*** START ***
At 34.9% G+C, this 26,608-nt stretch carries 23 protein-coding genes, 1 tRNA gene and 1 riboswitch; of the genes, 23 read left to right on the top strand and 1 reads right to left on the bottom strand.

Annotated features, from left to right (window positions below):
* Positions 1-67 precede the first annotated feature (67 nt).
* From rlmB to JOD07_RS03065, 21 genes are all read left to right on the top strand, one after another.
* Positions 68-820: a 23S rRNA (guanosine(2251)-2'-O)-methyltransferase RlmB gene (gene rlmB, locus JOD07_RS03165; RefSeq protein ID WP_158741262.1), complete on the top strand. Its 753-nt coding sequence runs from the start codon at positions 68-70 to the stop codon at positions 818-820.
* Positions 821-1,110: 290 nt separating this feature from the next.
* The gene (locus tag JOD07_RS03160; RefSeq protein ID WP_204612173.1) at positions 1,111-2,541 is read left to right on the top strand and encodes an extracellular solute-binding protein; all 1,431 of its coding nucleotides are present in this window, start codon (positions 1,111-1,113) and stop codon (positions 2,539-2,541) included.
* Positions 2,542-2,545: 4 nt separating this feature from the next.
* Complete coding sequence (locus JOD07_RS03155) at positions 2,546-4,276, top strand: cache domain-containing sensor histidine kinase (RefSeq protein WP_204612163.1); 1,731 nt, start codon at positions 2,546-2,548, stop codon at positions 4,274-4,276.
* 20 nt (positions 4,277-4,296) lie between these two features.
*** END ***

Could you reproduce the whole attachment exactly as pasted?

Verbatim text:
At 34.9% G+C, this 26,608-nt stretch carries 23 protein-coding genes, 1 tRNA gene and 1 riboswitch; of the genes, 23 read left to right on the top strand and 1 reads right to left on the bottom strand.

Annotated features, from left to right (window positions below):
* Positions 1-67 precede the first annotated feature (67 nt).
* From rlmB to JOD07_RS03065, 21 genes are all read left to right on the top strand, one after another.
* Positions 68-820: a 23S rRNA (guanosine(2251)-2'-O)-methyltransferase RlmB gene (gene rlmB, locus JOD07_RS03165; RefSeq protein ID WP_158741262.1), complete on the top strand. Its 753-nt coding sequence runs from the start codon at positions 68-70 to the stop codon at positions 818-820.
* Positions 821-1,110: 290 nt separating this feature from the next.
* The gene (locus tag JOD07_RS03160; RefSeq protein ID WP_204612173.1) at positions 1,111-2,541 is read left to right on the top strand and encodes an extracellular solute-binding protein; all 1,431 of its coding nucleotides are present in this window, start codon (positions 1,111-1,113) and stop codon (positions 2,539-2,541) included.
* Positions 2,542-2,545: 4 nt separating this feature from the next.
* Complete coding sequence (locus JOD07_RS03155) at positions 2,546-4,276, top strand: cache domain-containing sensor histidine kinase (RefSeq protein WP_204612163.1); 1,731 nt, start codon at positions 2,546-2,548, stop codon at positions 4,274-4,276.
* 20 nt (positions 4,277-4,296) lie between these two features.